According to the present invention, the above noted need is met by a precision assembly technique, wherein a first subassembly is precisely located relative to a plurality of alignment features in an alignment fixture, and at least three non-coplanar flexures having complementary alignment features are located with respect to corresponding alignment features on the alignment fixture and mechanically attached to the first subassembly. The first subassembly with the attached flexure sheets is removed from the alignment fixture and located with respect to a second subassembly having a plurality of alignment features identical to the alignment features in the alignment fixture using the alignment features on the second subassembly and the complementary alignment features on the flexure sheets to precisely align the first subassembly with the complementary alignment features on the second subassembly. The flexure sheets are then mechanically attached to the second subassembly, whereby the first and second subassemblies are aligned and rigidly connected to one another.
In a preferred embodiment of the invention, the technique is employed to assemble a scan optics module and a scanner body in a laser scanner.
The present invention is advantageous over the prior art in the following respects: accurate alignment is maintained between the subassemblies, even when the assembly is subjected to shock; the stress between the alignment features is never excessive since the alignment features are employed only momentarily until the flexures are mechanically secured to the second subassembly; and the connection between the subassemblies is rigid and does not require spring force or gravity to keep the subassemblies in alignment.
FIG. 1 is a perspective view showing sheet flexures having alignment features attached to a first subassembly in an alignment fixture having corresponding alignment features according to the present invention; and
FIG. 2 is a perspective view showing the first subassembly with sheet flexures having alignment features aligned with and attached to a second sub assembly having corresponding alignment features according to the present invention.
Referring to FIG. 1, a laser scanner scan optics subassembly generally designated 10 and an alignment jig generally designated 12 are shown. The scan optics subassembly 10 can be for example, like that shown in U.S. Pat. No. 5,214,441, the disclosure of which is incorporated herein by reference. The scan optics subassembly 10 produces a scan line of laser illumination, shown by chain line 14. In operation, the scan optics subassembly 10 scans a line on a rotating drum in a laser scanner. As discussed above, during the final assembly of the laser scanner, the scan optics assembly 10 must be precisely aligned with the rotating drum in the laser scanner for the scanner to function properly. To achieve this precise alignment according to the present invention, the scan optics subassembly is first placed on alignment fixture 12 and operated and adjusted until the scan line 14 is in correct alignment.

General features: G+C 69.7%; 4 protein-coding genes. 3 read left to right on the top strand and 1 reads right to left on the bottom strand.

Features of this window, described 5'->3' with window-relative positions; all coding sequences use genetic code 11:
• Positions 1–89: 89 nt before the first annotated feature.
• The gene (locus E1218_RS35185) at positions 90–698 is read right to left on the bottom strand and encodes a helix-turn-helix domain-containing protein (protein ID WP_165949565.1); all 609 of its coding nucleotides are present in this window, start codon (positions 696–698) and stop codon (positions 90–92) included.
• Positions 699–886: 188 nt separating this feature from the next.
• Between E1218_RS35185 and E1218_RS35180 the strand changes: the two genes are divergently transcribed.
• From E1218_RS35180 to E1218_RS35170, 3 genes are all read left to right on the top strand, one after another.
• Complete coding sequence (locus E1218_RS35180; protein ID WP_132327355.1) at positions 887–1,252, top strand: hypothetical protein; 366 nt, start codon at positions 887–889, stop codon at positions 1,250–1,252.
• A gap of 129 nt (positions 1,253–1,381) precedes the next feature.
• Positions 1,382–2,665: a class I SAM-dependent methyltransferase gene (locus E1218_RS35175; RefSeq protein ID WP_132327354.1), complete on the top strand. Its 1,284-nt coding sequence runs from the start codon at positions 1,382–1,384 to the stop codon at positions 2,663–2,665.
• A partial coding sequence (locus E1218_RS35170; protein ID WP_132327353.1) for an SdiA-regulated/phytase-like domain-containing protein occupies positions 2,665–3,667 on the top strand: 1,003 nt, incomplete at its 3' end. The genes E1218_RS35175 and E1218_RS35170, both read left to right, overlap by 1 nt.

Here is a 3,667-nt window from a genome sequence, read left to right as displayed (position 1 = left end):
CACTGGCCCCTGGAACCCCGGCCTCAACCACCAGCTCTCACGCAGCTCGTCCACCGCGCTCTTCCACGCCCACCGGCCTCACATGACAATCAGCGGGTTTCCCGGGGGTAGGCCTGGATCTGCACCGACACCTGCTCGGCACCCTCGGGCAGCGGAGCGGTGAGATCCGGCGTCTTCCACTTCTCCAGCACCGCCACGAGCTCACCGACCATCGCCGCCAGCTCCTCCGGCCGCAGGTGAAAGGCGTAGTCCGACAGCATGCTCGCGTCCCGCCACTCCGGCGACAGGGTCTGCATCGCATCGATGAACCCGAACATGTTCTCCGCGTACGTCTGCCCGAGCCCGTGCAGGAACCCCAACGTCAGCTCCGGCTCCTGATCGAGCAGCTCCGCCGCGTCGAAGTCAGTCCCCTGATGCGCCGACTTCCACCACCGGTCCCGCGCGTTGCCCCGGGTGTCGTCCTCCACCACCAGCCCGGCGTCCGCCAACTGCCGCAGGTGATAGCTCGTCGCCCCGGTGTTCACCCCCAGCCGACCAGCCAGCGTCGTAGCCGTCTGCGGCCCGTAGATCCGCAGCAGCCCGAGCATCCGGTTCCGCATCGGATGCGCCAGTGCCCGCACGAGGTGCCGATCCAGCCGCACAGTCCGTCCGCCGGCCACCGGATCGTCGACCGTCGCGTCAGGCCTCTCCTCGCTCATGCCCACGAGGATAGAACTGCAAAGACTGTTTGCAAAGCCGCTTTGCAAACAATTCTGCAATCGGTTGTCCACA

The alignment fixture 12 includes a pair of spaced apart cylindrical reference surfaces 18 and 20, a reference pin 22, and a pair of quad cell detectors 24 and 26. The alignment fixture 12 includes two X-Z translation stages 30 and 32 located on the ends of the alignment fixture 12 for providing adjustment of the alignment fixture 12 relative to the scanner optics subassembly 10 in the X, Z, θx and θz directions. The relative Y and θy positions are set by fixed features (not shown) on the alignment fixture 12.
During pre-assembly, the scan optics subassembly 10 is secured relative to the alignment fixture 12. Power is applied to the scan optics subassembly 10 to produce a scan line 14 and the translation stages 30 and 32 are adjusted until the scan line 14 is precisely aligned with the alignment fixture 12, as detected by quad sensors 24 and 26. When the scan optics subassembly 10 is properly aligned with the alignment fixture 12, three non-coplanar sheet flexures 46, 48 and 50 are mechanically attached to the scan optics assembly with screws 52. Each of the sheet flexures has an alignment feature that is complementary to an alignment feature on the alignment fixture. For example the sheet flexures 46 and 48 are provided with v-shaped notches 54 and 56 which are adapted to engage with the cylindrical reference surfaces 18 and 20 on the alignment fixture 12, and the sheet flexure 50 is provided with an elongated slot 58, one edge of which is adapted to engage with the reference pin 22 on the alignment fixture 12. Before the screws 52 are tightened to securely fix the sheet flexures to the scan optics subassembly, the alignment features on the sheet flexures are brought into and held in engagement with the complementary alignment features on the alignment fixture 12. After the screws 52 are tightened, the scan optics subassembly 10, with the attached flexures 46, 48 and 50 is removed from the alignment fixture.